St. Philip and the Best-Laid Plans

In his 1875 poem “To A Mouse,” legendary Scottish poet Robert Burns wrote, “The best-laid schemes o’ mice an’ men / gang aft agley.”  Some sixty years later, John Steinbeck would paraphrase the lines to say “the best laid plans of mice and men often go awry” and take is as the title of one of his most famous works.  Taking nothing away from Burns or Steinbeck, Holy Scripture has a line which echoes the very same sentiment.  The Prophet Isaiah tells us,

“For My thoughts are not your thoughts,
Nor are your ways My ways,” says the LORD.
For as the heavens are higher than the earth,
So are My ways higher than your ways,
And My thoughts than your thoughts.” (55:8-9)

We can see these words ring to in the life of St. Philip the Deacon, also known as St. Philip the Evangelist.  Therein lies the first clue about the difference between our plans and God’s plans.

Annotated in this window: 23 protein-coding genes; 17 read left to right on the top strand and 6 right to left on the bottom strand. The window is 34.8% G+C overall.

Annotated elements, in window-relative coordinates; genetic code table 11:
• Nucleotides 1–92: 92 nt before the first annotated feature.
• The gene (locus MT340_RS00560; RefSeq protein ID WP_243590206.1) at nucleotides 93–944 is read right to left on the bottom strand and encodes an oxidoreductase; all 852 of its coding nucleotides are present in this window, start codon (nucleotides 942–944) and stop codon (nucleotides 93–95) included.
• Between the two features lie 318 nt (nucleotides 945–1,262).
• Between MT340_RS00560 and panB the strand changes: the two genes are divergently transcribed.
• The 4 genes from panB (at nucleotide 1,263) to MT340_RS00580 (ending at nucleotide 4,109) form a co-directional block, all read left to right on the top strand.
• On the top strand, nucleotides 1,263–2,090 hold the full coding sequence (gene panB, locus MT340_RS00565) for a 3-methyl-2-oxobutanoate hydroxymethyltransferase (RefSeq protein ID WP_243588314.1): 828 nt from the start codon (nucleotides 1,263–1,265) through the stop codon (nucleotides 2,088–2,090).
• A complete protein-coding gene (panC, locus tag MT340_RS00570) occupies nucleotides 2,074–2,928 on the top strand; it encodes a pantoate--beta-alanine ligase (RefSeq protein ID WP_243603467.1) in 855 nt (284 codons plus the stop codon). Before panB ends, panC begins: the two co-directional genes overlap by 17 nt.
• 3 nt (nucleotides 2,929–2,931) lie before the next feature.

The sixth chapter of The Acts of the Apostles records that, as the Apostolic Church grew in Jerusalem, a complaint rose of from the “Hellenists.”  The Hellenists were those of Greek heritage who had become Jewish and, in this case, ultimately Christian.  The Apostles were both ethnically and religiously Jewish.  There was discord in the earliest Church because the Hellenists alleged that their widows were not being cared for in the daily distribution.  With this in mind, the Apostles declared, “It is not desirable that we should leave the word of God and serve tables.  Therefore, brethren, seek out from among you seven men of good reputation, full of the Holy Spirit and wisdom, whom we may appoint over this business; but we will give ourselves continually to prayer and to the ministry of the word.” (vv. 2-4)  In order to accomplish this goal, they chose Stephen, Philip, Prochorus, Nicanor, Timon, Parmenas, and Nicolas to be the very first deacons in the history of the Church.

Truth be told, we know virtually nothing about the majority of these men.  Prochorus, Nicanor, Timon and Parmenas are never heard from again in Scripture and what little we hear from them in various church histories are conflicting and unreliable.  According to St. Irenaeus of Lyons and St. Hippolytus of Rome, Deacon Nicholas turned from the faith and began teaching the heresy mentioned in the second chapter of the Book of Revelations.  Many church fathers traced the heresy of the Nicolatians to the apostate Deacon Nicholas.